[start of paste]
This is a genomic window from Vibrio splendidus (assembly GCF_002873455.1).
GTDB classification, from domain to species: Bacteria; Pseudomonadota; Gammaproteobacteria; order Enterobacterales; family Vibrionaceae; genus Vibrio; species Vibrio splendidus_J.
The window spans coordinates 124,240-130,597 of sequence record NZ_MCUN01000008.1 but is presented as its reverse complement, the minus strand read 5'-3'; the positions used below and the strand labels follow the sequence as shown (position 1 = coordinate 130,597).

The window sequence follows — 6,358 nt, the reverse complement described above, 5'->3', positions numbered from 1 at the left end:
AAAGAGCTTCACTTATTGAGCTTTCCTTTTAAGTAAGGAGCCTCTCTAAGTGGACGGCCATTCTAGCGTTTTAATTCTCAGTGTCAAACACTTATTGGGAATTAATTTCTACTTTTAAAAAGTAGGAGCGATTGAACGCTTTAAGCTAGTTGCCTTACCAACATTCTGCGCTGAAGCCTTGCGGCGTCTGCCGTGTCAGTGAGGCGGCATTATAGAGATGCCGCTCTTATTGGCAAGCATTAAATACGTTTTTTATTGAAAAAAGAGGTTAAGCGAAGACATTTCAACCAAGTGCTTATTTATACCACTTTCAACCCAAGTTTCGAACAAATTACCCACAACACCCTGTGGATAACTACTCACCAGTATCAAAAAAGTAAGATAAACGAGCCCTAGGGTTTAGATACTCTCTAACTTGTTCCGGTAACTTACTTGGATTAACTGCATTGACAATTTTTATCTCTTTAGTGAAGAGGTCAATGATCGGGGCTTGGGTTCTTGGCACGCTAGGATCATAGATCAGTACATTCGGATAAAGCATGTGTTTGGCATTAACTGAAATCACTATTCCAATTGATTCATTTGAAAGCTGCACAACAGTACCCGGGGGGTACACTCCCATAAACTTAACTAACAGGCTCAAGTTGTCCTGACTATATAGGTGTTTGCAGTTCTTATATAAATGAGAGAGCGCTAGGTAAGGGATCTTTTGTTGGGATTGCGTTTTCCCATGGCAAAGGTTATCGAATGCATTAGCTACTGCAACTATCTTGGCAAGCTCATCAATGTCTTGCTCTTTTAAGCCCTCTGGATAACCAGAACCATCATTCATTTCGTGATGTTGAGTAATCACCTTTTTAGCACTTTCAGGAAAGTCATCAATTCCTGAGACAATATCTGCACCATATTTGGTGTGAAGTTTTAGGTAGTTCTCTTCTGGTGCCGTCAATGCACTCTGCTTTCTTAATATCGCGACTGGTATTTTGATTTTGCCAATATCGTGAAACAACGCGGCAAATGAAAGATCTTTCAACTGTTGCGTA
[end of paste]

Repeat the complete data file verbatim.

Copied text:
This is a genomic window from Vibrio splendidus (assembly GCF_002873455.1).
GTDB classification, from domain to species: Bacteria; Pseudomonadota; Gammaproteobacteria; order Enterobacterales; family Vibrionaceae; genus Vibrio; species Vibrio splendidus_J.
The window spans coordinates 124,240-130,597 of sequence record NZ_MCUN01000008.1 but is presented as its reverse complement, the minus strand read 5'-3'; the positions used below and the strand labels follow the sequence as shown (position 1 = coordinate 130,597).

The window sequence follows — 6,358 nt, the reverse complement described above, 5'->3', positions numbered from 1 at the left end:
AAAGAGCTTCACTTATTGAGCTTTCCTTTTAAGTAAGGAGCCTCTCTAAGTGGACGGCCATTCTAGCGTTTTAATTCTCAGTGTCAAACACTTATTGGGAATTAATTTCTACTTTTAAAAAGTAGGAGCGATTGAACGCTTTAAGCTAGTTGCCTTACCAACATTCTGCGCTGAAGCCTTGCGGCGTCTGCCGTGTCAGTGAGGCGGCATTATAGAGATGCCGCTCTTATTGGCAAGCATTAAATACGTTTTTTATTGAAAAAAGAGGTTAAGCGAAGACATTTCAACCAAGTGCTTATTTATACCACTTTCAACCCAAGTTTCGAACAAATTACCCACAACACCCTGTGGATAACTACTCACCAGTATCAAAAAAGTAAGATAAACGAGCCCTAGGGTTTAGATACTCTCTAACTTGTTCCGGTAACTTACTTGGATTAACTGCATTGACAATTTTTATCTCTTTAGTGAAGAGGTCAATGATCGGGGCTTGGGTTCTTGGCACGCTAGGATCATAGATCAGTACATTCGGATAAAGCATGTGTTTGGCATTAACTGAAATCACTATTCCAATTGATTCATTTGAAAGCTGCACAACAGTACCCGGGGGGTACACTCCCATAAACTTAACTAACAGGCTCAAGTTGTCCTGACTATATAGGTGTTTGCAGTTCTTATATAAATGAGAGAGCGCTAGGTAAGGGATCTTTTGTTGGGATTGCGTTTTCCCATGGCAAAGGTTATCGAATGCATTAGCTACTGCAACTATCTTGGCAAGCTCATCAATGTCTTGCTCTTTTAAGCCCTCTGGATAACCAGAACCATCATTCATTTCGTGATGTTGAGTAATCACCTTTTTAGCACTTTCAGGAAAGTCATCAATTCCTGAGACAATATCTGCACCATATTTGGTGTGAAGTTTTAGGTAGTTCTCTTCTGGTGCCGTCAATGCACTCTGCTTTCTTAATATCGCGACTGGTATTTTGATTTTGCCAATATCGTGAAACAACGCGGCAAATGAAAGATCTTTCAACTGTTGCGTA